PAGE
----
But counsel Lee was unmoved by their short-sighted line of questioning.

She was like, “Listen, you idiots. Congress authorized the EPA to find ways for existing plants to update their equipment and processes to lower their CO2 emissions. At no point, did congress authorize the EPA to write regulations that a coal burning plant isn’t allowed to be a coal burning plant anymore. That’s not improving their emissions, that’s putting them out of business and improving emissions vicariously. Are you so fucking stupid you can’t see the fucking difference?

Justice Sotomayor then pushed her on the meaning of the word “reduction.” The law from congress gives them the task of reducing CO2, and this regulation does that, so why is it not OK?

Counsel Lee responded to that with, “It says ‘reduce’ not eliminate, moron. They use the word ‘eliminate’ elsewhere in the statute, so clearly they know the fucking difference. If you force a coal plant out of business, you’re not reducing their emissions, which implies they still produce them, just less. You’re eliminating it altogether.”

Justice Gorsuch chimed in about the “mootness” claim that Biden and company suggest. He didn’t so much have a question, as he was just like, “Um, you want to opine on that shit before your time is up?”

Associate Justice Neil Gorsuch

Counsel Lee explained that while many states had already reached the goals, well before Obama’s Clean Power Plan ordered them to, there were twenty states that didn’t. So if Biden’s new rule is anything like Obama’s, it will surely fuck up those states. It’ll definitely fuck up our beloved state of West “By God” Virginia. So we’re asking you to put up some fucking rules before Biden fucks us square in the asshole with a carbon-neutral dildo.

Justice Sotomayor continued to press on the idea that she’s asking the court to be an advisor of sorts, by creating a precedent before Biden even makes his new fucking rule, and that SCOTUS typically doesn’t do that. As such, this shit sure seems moot to her.

But counsel Lee responded, “The old Obama rule is technically in effect, even if it’s on indefinite hold. So this shit isn’t moot unless we can be ensured the old rule is gone for good, and we won’t be harmed by this new rule Biden’s peeps are going to implement. Got it?”

After counsel Lee was done with her arguments for the great state of West Virginia, in comes Jacob M. Roth for the companies who burn the fucking coal. He opened with this:

Mr. Chief Justice, and may it please the Court: On our reading of Section 111(d), the EPA’s power is a bounded one.

It takes an existing pollution source as a given and asks what emissions rate is achievable for that source. Respondents, however, want to divorce the EPA’s best system of emission reduction from the particular source that’s being regulated. That would allow the agency to effectively dictate not only the technical details of how a coal plant operates but also the big-picture policy of how the nation generates its electricity. What is the right mix of energy sources for the nation and, for that matter also, how the nation uses its electricity? And the same would go for every other carbon-emitting industry.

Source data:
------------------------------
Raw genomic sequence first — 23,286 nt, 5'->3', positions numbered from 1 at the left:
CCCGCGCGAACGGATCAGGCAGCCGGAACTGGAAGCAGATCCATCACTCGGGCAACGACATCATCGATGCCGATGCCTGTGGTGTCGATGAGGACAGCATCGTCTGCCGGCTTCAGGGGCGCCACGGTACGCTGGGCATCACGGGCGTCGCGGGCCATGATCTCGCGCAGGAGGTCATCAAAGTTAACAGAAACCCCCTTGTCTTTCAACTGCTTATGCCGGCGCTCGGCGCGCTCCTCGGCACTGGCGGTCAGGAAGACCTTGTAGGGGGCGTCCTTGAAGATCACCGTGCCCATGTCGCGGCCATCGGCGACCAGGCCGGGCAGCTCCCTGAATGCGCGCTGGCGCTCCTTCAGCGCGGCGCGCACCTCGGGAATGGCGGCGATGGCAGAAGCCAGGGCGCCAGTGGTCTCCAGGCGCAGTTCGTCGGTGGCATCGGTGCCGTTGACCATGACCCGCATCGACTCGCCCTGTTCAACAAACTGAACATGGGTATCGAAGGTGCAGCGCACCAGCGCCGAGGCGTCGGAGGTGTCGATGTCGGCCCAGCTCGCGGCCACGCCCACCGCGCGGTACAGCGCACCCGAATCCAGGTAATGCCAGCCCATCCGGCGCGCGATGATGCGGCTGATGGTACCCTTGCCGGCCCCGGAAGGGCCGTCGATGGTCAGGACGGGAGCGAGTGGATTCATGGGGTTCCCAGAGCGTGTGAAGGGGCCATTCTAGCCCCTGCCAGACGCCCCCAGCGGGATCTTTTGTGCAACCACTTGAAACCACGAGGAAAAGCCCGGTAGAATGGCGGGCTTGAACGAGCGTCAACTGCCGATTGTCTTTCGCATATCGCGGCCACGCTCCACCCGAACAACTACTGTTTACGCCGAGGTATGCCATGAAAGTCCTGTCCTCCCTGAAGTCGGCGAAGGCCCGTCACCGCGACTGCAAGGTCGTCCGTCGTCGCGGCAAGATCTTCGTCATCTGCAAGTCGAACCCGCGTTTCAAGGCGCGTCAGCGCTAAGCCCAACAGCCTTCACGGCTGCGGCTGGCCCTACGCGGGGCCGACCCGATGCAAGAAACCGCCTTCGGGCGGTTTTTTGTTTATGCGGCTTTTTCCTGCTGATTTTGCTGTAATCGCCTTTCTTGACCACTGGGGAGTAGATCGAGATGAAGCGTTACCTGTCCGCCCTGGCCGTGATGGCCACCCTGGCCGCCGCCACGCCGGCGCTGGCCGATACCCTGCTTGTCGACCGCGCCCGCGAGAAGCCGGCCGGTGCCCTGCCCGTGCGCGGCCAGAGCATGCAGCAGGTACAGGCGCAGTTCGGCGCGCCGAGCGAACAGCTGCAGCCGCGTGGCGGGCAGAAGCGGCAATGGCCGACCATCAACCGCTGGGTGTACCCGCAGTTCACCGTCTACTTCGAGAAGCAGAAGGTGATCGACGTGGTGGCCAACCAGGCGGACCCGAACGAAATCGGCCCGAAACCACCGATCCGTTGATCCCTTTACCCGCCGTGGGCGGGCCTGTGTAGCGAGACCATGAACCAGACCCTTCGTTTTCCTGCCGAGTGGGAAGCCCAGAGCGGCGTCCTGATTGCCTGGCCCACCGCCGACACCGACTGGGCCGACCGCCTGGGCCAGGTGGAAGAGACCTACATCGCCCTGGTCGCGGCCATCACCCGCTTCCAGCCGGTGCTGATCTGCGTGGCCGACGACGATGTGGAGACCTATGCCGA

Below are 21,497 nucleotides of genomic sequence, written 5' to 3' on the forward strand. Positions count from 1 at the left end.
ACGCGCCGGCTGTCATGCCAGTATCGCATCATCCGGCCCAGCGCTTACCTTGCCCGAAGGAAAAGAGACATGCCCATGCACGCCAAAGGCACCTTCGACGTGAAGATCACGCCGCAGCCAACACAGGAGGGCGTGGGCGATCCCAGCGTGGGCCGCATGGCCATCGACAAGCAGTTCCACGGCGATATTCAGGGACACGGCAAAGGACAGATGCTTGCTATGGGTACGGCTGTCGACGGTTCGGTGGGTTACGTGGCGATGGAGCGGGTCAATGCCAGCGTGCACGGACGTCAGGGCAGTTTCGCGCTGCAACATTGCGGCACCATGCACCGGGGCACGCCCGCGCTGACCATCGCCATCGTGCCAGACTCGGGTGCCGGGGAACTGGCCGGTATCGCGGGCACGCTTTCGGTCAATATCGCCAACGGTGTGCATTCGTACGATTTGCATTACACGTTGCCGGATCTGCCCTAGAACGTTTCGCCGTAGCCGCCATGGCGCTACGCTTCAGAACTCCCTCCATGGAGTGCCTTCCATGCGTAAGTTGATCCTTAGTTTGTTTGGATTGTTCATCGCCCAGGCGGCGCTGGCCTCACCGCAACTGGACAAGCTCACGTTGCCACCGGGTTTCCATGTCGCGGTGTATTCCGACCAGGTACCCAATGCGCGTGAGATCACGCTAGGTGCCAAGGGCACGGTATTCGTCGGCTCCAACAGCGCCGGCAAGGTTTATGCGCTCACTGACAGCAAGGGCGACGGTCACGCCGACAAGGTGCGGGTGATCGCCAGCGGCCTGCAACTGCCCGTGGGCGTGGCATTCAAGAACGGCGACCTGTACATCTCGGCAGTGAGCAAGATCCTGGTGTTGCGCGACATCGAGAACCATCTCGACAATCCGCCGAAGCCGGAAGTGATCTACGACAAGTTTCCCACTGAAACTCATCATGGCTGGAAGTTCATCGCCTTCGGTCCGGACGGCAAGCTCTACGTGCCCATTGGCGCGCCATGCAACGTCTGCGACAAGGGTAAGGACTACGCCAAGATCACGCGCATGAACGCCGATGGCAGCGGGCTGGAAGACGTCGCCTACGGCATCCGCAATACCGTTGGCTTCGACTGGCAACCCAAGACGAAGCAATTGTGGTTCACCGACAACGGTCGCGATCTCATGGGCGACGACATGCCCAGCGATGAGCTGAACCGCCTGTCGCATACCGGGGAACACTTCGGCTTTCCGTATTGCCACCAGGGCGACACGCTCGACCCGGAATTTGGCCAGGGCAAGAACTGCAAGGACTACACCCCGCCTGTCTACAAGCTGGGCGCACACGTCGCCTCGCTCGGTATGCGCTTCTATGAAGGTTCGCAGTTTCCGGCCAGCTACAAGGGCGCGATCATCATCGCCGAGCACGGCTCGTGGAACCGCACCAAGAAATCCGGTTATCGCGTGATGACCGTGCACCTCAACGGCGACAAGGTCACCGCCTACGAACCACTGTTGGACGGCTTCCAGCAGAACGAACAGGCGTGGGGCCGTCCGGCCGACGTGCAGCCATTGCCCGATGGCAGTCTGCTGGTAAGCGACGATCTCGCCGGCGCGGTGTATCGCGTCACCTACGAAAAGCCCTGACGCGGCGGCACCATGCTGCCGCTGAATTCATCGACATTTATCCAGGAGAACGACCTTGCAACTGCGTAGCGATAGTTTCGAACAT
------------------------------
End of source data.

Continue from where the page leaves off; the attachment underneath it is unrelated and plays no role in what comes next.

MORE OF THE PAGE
Jacob M. Roth
Counsel Jacob M. Roth

That immense authority cannot be reconciled with the statutory text and structure, let alone with the major questions doctrine. With that, I welcome the Court’s questions.

I was thinking about explaining this in plain language, because that’s what I do here, but he kinda does it so well I’m not sure I need to. He’s got a pretty good point. The EPA doesn’t get to set our nation’s energy policy. They can’t just tell a coal company, they need to become a windfarm or some shit. That’s fucking ridiculous.

Justice Breyer was taking counsel Roth to task on the idea that producing less energy means reducing emissions, and as such, it’s what congress intended with their law.

But counsel Roth was like, “Listen you old bastard, aren’t you retired yet? Less production certainly does reduce emissions, but that’s clearly not the point of the fucking regulation, or it could have just been one sentence that capped the amount of energy they may produce.

It’s fucking obvious to any idiot that isn’t you, that the point of this is to say if we produce 100 megawatt hours and 1 ton of CO2 doing it, they want us to produce only 1/2 a ton of CO2 in the future for every 100 megawatts we generate. Reduction, not elimination. Capiche?”

He went on to smack down Breyer’s argument with this statement:

Well, it says standard of performance.

So let me give you an example, Justice Breyer. We talk about standards of performance all the time when we’re talking about fuel, fuel performance standards for cars, right? When we use that phrase, what we mean is, you know, I can get 30 miles a gallon, I can get 35 miles a gallon.

We don’t mean I can take the bus.

We don’t mean I could stay home.

You know, yes, you’re using less fuel that way.

That’s not a standard of performance. I think the same is true here.

Sure, we can shut down the coal plant, and it will emit less, but it is not performing better.

It’s a pretty powerful argument for sure, and I think Justice Breyer was just too stubborn to admit it.

Counsel Roth closed with a response to Justice Barrett asking about why this gets overturned under the major questions doctrine:

Associate Justice Amy Coney Barrett

So, actually, Justice Barrett, I think it is a mismatch and it’s pretty much the same way because I think, if you look at the Clean Power Plan and that interpretation of the statute, the agency really isn’t regulating emissions.